Reviews// Pokémon Black and White

Posted 7 Mar 2011 17:14 by
This is wrong. I’m 25 years old, and already feel like an old man. In gaming years, 25 is an eternity and no game proves that to me more than Pokémon. Kids of family friends whip out their Nintendo DS consoles and rather than challenge them to a trainer battle, I stand there giving them a lecture about what Pokémon was like “back in the day.”

I wouldn’t have cause to moan like a dejected, old hermit with a back problem if recent games had been good to me over the last few years (ignoring the sublime remake of Gold and Silver, of course). It might be my fault for failing to keep up with the series after the original Red and Blue, jumping back into the series with Diamond and Pearl and getting thoroughly baffled.

Or it might be Game Freak’s fault for feature-bloating the series to the point of confusion. Since the Pokémon Company declared that it was on a mission to cut out all the blubber with this sixth generation Black and White edition, I’ll let Game Freak take the blame for everything. Even the broken handle on my kettle, that’s its fault too. Yeah. I’m honourable like that.

As a result, Pokémon Black and White has around 150 brand new monsters, an entirely new region to explore and a focus on adventure and battling rather than bizarre underground mining and cauldron-stirring to complete your Pokedex. Don’t call it a reboot though, because this is anything but.

Monster Monster!
You still start your journey as an energetic young lad/laddess going into the big bad world for the first time. You still meet an eccentric professor who’s studied all the Pokémon in the world - but asks you to fill a blank encyclopaedia anyway - and you still have to tackle eight elemental gyms before fighting the Elite Four to become Champion.

This time around, your adventure to the Pokémon League runs parallel to a storyline that revolves around apparent activists Team Plasma. Wearing the usual Team Rocket, white-suited garb and featuring a leadership of Seven Sages, you’d be forgiven for thinking that their campaign for ‘liberating Pokémon from selfish humans’ isn’t exactly good-natured.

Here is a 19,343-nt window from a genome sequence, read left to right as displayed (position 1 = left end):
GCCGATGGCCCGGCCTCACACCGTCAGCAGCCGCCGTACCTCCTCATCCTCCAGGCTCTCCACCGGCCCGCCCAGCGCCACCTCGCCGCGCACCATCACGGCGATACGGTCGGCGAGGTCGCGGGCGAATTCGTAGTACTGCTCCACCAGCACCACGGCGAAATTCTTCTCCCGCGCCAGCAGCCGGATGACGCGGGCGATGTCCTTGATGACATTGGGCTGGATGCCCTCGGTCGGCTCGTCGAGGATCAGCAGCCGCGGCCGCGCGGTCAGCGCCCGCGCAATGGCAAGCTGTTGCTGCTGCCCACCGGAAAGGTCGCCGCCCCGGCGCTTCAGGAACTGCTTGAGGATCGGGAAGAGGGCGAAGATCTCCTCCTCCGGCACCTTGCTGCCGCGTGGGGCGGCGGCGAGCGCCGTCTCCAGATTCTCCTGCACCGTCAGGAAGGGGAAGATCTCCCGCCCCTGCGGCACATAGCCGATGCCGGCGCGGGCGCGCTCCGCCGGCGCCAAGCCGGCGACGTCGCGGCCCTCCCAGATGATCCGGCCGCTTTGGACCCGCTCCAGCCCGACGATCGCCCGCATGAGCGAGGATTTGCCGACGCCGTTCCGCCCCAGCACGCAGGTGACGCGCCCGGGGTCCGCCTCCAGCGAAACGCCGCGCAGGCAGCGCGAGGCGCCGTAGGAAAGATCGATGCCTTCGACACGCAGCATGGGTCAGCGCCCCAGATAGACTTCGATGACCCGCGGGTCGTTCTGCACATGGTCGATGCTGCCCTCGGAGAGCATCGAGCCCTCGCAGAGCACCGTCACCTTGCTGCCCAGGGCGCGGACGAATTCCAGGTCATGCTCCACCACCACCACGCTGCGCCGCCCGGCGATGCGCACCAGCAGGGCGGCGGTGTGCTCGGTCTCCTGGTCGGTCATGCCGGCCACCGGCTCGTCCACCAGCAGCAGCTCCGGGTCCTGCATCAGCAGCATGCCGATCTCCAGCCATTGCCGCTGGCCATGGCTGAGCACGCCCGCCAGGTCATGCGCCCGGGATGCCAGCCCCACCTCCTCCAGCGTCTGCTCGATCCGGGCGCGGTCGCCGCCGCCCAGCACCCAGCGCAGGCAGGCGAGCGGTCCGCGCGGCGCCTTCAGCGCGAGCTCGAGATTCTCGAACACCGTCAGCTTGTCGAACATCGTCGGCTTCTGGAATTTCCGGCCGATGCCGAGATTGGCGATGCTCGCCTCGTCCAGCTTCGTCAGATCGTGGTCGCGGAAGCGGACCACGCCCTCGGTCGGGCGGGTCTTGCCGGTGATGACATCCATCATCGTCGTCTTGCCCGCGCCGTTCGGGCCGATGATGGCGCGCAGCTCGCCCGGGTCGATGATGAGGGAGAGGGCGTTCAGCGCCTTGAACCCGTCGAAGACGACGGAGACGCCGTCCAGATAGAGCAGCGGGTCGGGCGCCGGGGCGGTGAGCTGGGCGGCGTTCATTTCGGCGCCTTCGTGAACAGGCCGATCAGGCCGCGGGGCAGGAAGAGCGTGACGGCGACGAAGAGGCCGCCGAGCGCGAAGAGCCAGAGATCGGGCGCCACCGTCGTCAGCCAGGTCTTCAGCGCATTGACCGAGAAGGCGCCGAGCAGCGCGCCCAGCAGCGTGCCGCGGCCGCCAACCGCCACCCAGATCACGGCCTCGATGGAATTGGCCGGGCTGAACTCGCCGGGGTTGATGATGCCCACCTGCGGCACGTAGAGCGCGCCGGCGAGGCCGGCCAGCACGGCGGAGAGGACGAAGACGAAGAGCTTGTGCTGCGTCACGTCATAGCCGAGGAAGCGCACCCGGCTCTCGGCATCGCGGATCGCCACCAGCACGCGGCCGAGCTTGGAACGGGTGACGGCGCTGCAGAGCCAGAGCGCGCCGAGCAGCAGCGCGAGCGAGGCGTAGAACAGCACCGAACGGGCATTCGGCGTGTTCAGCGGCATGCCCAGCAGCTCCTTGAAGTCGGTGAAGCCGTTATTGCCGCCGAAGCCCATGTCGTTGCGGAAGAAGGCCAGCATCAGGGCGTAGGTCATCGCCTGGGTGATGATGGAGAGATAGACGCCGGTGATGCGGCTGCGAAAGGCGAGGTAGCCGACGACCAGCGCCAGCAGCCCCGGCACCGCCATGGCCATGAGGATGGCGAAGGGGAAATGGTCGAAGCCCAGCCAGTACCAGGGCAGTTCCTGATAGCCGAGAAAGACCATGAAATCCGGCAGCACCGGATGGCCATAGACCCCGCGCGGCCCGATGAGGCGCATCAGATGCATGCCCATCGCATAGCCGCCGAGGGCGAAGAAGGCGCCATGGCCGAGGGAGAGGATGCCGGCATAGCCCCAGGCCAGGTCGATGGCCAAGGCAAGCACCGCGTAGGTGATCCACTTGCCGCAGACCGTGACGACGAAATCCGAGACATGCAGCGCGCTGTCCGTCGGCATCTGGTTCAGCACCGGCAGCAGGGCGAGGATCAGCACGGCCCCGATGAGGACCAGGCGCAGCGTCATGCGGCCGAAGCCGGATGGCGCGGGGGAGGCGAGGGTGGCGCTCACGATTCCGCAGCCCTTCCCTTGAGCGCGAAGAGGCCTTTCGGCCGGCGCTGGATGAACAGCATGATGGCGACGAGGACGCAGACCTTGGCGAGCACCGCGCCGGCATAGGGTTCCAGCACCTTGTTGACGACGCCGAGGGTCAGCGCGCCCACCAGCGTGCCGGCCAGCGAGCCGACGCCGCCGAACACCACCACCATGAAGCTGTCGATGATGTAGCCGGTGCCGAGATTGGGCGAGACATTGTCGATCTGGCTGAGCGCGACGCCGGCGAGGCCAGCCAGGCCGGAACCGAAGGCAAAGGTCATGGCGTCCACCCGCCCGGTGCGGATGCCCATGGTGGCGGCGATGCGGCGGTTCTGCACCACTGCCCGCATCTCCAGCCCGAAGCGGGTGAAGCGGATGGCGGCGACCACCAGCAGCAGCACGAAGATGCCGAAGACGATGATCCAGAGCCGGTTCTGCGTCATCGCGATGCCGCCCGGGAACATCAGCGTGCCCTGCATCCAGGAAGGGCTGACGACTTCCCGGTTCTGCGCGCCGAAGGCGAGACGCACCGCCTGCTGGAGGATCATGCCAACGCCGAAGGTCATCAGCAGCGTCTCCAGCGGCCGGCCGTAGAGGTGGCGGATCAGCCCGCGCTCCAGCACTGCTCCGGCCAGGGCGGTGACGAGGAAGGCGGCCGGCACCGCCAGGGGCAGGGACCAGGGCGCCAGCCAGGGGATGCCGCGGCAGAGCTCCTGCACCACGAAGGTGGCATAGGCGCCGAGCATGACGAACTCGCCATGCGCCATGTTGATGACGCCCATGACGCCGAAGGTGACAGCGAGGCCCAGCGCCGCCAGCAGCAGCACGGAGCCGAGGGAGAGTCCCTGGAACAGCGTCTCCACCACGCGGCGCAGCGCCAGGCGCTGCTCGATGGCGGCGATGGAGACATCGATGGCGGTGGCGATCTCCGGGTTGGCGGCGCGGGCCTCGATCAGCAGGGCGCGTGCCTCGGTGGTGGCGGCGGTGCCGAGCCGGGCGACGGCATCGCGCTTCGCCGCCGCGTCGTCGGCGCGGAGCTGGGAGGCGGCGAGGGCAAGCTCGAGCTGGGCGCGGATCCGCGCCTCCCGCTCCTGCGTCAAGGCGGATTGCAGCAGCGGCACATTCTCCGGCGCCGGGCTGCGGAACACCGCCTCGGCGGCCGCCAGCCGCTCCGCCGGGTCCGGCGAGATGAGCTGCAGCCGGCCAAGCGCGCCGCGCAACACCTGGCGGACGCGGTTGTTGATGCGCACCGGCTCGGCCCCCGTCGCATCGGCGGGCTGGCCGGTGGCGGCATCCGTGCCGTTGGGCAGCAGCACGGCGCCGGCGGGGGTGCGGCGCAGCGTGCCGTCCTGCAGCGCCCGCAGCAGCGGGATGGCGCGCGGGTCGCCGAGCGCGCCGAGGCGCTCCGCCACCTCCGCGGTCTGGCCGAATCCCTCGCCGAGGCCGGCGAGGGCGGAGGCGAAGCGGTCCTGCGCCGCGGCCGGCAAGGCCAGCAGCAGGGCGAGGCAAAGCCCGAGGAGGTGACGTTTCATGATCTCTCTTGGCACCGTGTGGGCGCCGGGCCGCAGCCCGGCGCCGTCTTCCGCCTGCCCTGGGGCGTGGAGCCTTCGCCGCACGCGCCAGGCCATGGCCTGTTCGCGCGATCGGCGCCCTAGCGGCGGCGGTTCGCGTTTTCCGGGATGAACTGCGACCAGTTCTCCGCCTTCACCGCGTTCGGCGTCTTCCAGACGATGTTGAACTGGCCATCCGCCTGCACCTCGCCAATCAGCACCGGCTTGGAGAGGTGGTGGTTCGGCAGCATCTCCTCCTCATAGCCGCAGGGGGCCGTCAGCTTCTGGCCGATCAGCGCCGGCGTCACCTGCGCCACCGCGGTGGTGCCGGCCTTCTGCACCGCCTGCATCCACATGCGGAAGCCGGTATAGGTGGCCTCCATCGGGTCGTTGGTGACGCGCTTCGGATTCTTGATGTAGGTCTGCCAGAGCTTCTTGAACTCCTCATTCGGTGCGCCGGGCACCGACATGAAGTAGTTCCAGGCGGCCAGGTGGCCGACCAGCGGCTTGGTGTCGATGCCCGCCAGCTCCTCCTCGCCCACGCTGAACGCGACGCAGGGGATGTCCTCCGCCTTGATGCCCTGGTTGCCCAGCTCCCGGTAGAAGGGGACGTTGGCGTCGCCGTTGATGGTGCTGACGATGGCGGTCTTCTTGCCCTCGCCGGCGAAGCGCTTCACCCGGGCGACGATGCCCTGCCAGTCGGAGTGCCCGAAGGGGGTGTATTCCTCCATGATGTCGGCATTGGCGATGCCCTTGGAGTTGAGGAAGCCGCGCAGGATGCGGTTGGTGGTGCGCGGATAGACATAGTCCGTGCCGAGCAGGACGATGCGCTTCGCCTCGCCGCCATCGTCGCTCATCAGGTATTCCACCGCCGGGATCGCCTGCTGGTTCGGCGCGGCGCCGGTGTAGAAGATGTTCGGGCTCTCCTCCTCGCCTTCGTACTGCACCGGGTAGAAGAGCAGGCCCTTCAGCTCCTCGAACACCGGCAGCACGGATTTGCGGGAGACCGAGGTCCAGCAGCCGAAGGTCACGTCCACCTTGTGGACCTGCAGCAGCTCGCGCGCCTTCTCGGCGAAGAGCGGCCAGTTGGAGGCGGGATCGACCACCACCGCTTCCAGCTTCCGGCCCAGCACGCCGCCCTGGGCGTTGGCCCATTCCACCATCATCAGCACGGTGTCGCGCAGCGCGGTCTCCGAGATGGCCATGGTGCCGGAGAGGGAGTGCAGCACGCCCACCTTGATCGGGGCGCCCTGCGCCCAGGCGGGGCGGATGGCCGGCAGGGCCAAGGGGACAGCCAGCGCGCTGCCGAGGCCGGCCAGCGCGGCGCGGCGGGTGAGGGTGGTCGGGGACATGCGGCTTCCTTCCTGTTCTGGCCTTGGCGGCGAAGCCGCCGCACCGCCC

Indeed, they seem to have confused the word ‘liberation’ with ‘steal’ somewhere along the line. Although a strange old guy called Ghetsis appears to be the face of this group, it is a mysterious chap called ‘N’ who assumes the role of your ultimate rival. As you travel through the world of Unova with childhood friends Bianca and Cheren (who also want to figure out what to do with their lives) you’ll be foiling the underhanded plans of Plasma too.

Story! Story!
The storyline is the usual tale of morality and the definition of good and evil, right and wrong. It is underlined on occasion with some impressive 3D cutscenes. It’s engaging enough to keep you interested in what happens next, and somehow it doesn’t distract you from your gym badge collecting activity either. Intertwining the plot with the traditional gameplay goal in this manner is a mighty impressive one.

What’s also helpful is the fact that all of the standard Pokémon in this generation are brand new. You’re not constantly looking at a Pokémon and thinking back to which of the other 490+ creatures it could be related to, and in a sense it freshens your mind and gives you a clean slate to work with.

The majority of these monsters are designed very well and are given a fair bit of life in battle thanks to a little bit of animation. Seeing squirrel-esque “mon Patrat shake his fist like an angry farmer and dragon-with-a-bowl-cut Deino snap erratically at you like he’s gunning for your ankles” is something that would be described as ‘adorable,’ if I was enough of a man to feel comfortable using such a word.

Dark Dog! Dark Dog!
Of course, I’m not sure about all of them. I was surprised at the third evolution of the Dark/Normal dog Pokémon Lillipup - when it became a Stoutland my jaw hit the floor. I won’t spoil what it looks like, but I seriously was not expecting it. So too was I slightly disappointed with Timburr’s evolution into Girdurr - rocking a curly perm has about the same effect of making you look hard as wearing a salmon pink polo shirt.

Perhaps most pleasing is that the majority of these Pokémon all hark back to Red and Blue’s Pokedex lineup. Pidove, a blatant homage to the classic Pidgey, is one of the first Pokémon you get to capture, and one can see Geodude in Roggenrola, Zubat in the pig-snouted Woobat and Clefairy in Audino.

With Black and White comes the introduction of seasons in the game world, which can alter the appearance of certain Pokémon. Seeing different forms in this manner isn’t necessary to complete your ‘Dex, but it adds a certain excitement when you come across a Deerling that’s been affected by the cold Winter snap.
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